Buying religious paintings in Peru
There was a nice little souvenir shopping arcade near the hotel where I stayed at in Cusco - the hotel was part of the vacation package and I forgot its name already, but I remember it was near the roar of a nearby creek (strong current).
I decided to go around the stalls and vendors were calling me into their shops. I went into an old man's shop and went through the souvenirs, went at the back of his store and saw this nice painting hanging on the wall. I asked him If could buy it, and he hesitated a little bit (I guess he liked the pic himself) but eventually sold it to me. He said US$80 and I thought that was really cheap for a nice oil painting of the Blessed Virgin with the sacred infant Jesus and Joseph and the angel Gabriel. I paid in US$.
He wrapped it up so carefully for me since I did not want him to remove it from its old picture frame. I checked it in at the airport and lo and behold, it came out intact! Thank you sir! But I did give him an extra $20 when I saw that he wrapped it up so well with cardboards and lots of tape...nice old man.
There's a lot of religious paintings in Peru and I wanted to buy one with the Last Supper where the guinea pig is on the table, but I did not see any (except for the original famous Last Supper which I think was at the Cathedral). So, when in Peru, look for these nicely done paintings and buy stuff (not only to help their economy) but also because they have really good artists and craftsmen!
Share your cup
When you buy an enormous beer or a pitcher of cuba libre at a bar, don't be a tourist and ask for more cups. They only gave you one on purpose. You are meant to share the cup. You will pour a little bit of beer in your cup and when you have shot it back (Peruvians don't really sip alcohol), you pass the cup. I noticed that it is also common in Quechua communities to pour a little bit of your beer on the ground before drinking any, to offer it to Mother Earth.
Chinchero market and church
This village felt more remote than the others we visited in the Sacred Valley, perhaps because it's not on the main road that runs the length of the valley but tucked away and rather higher up. We visited on a wet Sunday and although there were plenty of other tourists around, the market was definitely set up primarily for the benefit of local people first and foremost. The traders obviously welcomed the opportunity to sell to the tourists but we could tell that the market would exist and thrive whether we came or not, which was refreshing. Much of the space was given over to foodstuffs but of course there were all the usual textiles and other souvenirs too. Musicians were playing, but again that seemed as much for the locals' enjoyment as for ours. I really liked browsing around here, despite the rain dripping on me from the plastic awnings overhead!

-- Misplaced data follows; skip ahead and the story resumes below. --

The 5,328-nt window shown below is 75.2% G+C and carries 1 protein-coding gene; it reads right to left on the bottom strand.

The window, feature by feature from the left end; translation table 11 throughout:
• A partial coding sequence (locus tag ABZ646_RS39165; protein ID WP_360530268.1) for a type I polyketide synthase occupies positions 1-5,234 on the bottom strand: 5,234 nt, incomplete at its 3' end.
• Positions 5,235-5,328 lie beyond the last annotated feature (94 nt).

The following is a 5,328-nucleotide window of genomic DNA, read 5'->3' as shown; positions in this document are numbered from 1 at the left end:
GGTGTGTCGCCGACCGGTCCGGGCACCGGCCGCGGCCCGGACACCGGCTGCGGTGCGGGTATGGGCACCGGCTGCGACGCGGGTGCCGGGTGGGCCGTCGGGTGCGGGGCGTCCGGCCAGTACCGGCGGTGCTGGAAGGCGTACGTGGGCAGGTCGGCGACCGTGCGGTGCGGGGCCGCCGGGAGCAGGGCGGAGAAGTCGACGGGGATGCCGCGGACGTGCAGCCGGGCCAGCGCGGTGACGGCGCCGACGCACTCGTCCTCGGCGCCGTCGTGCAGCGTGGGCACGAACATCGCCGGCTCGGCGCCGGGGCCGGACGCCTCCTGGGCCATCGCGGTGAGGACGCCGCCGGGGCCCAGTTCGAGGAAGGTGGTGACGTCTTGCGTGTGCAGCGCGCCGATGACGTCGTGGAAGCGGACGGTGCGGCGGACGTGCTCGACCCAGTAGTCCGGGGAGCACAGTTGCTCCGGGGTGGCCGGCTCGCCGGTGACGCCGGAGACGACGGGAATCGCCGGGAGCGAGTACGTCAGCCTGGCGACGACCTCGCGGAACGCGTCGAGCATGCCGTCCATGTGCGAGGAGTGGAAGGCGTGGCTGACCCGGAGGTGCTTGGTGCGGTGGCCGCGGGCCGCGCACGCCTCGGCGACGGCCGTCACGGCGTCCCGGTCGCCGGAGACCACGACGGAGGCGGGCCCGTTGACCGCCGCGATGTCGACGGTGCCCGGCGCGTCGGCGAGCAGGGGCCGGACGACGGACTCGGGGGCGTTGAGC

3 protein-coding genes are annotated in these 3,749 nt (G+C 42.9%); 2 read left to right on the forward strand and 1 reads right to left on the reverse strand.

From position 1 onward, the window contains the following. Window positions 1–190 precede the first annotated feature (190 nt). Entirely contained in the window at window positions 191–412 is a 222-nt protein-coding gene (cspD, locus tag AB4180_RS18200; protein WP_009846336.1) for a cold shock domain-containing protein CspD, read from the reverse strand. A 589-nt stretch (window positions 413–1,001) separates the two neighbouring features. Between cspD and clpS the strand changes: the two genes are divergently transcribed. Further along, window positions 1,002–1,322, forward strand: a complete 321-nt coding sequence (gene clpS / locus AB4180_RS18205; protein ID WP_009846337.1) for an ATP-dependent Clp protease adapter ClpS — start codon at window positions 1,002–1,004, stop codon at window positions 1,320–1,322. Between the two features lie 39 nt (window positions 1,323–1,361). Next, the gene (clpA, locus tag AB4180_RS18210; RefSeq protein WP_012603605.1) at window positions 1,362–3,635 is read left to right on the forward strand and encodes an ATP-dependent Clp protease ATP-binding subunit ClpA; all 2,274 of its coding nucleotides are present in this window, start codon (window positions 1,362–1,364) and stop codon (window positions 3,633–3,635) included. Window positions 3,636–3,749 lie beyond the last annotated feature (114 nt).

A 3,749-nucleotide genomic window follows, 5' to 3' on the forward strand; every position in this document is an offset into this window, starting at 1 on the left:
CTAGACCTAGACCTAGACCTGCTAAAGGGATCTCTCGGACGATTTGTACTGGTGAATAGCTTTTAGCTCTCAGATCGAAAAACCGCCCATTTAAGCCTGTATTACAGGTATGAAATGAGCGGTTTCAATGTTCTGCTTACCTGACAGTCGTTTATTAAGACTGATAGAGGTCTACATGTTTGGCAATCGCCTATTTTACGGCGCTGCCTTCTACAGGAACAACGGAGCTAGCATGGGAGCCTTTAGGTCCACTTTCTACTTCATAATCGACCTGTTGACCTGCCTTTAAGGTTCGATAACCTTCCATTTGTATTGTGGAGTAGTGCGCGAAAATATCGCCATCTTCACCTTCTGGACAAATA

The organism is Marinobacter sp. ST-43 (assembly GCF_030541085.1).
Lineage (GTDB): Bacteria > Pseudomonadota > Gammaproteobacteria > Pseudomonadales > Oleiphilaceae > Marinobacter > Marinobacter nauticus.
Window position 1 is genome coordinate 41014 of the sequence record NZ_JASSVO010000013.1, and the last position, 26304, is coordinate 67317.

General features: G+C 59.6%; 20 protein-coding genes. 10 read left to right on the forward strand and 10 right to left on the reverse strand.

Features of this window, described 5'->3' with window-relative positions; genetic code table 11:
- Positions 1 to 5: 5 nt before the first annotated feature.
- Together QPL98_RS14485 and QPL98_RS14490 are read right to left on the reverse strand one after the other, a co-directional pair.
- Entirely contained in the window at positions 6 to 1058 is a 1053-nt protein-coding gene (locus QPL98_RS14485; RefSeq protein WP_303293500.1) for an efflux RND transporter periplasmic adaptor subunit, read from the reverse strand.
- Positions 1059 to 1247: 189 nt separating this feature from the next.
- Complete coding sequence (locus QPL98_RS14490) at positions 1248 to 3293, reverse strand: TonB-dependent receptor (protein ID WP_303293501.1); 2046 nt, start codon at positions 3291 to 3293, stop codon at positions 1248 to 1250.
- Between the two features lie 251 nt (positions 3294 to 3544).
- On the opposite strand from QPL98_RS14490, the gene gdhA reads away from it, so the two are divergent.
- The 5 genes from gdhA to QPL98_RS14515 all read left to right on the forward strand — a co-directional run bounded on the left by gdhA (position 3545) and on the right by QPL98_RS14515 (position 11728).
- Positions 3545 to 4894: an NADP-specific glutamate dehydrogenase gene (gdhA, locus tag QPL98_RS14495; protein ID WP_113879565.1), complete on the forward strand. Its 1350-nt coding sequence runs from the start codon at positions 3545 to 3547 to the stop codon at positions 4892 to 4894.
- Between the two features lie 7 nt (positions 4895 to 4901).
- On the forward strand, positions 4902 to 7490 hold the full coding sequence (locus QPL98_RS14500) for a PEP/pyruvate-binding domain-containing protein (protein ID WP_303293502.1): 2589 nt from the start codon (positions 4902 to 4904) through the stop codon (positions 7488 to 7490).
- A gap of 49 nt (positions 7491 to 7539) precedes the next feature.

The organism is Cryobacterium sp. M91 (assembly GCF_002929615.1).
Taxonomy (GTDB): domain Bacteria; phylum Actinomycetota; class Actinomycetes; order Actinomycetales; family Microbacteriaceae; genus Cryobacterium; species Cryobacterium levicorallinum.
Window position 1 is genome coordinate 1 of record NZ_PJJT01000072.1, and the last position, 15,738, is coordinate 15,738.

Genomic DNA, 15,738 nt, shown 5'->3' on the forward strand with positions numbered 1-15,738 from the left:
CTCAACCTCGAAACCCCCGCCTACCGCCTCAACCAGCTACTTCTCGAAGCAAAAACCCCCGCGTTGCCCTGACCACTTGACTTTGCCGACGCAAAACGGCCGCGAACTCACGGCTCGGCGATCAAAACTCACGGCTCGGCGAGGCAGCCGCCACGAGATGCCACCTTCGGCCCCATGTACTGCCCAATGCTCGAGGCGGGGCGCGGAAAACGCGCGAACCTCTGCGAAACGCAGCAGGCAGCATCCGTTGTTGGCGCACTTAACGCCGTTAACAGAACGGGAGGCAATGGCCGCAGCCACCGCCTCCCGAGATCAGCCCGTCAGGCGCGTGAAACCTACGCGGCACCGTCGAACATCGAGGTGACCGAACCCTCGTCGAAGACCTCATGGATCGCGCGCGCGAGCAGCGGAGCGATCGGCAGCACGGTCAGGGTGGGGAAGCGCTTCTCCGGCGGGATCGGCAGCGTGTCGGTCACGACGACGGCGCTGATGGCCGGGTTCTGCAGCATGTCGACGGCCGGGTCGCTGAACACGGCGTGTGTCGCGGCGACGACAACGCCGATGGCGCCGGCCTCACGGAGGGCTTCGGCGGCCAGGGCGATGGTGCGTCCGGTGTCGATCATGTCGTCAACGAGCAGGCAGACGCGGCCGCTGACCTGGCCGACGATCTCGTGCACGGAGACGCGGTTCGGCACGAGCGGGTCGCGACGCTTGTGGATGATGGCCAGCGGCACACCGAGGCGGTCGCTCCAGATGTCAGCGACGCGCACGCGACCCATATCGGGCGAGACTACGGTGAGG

The other main attraction for me in Chinchero was the lovely colonial church with beautiful old paintings both inside and out. It's set on one side of a square which like the church itself is built on Inca foundations, and the setting is lovely, even in the rain.
Take your tourist ticket which you'll need to go up to the church although not for the market.
Watch out for transportation strikes...
Usually one can take the bus from the Cusco airport to downtown Cusco....however, if there is a strike (and riots) of the public transportation community - one will find themself walking a nice 6 or so miles from the Airport to the square in Cusco.
Govinda - Filling Veg food
I visited this restaurant on the last day before I left. They are loacated on a side road leading into the Plaza de arms. It was not crowded and service was slow.
However they served a soup, main course and desert all for 6 soles. Also the meal was so filling as the portions were huge.
They played Indian classical music that seemed to blend with the food. Its worth visting. The main course consistsed of a Veg curry that was make in a peruvian style meat based curry. Where the meat was substituted with soy. It was spicy and filling quantity.
The suprising thing was that they had coffee/tea but did not have sugar substitute.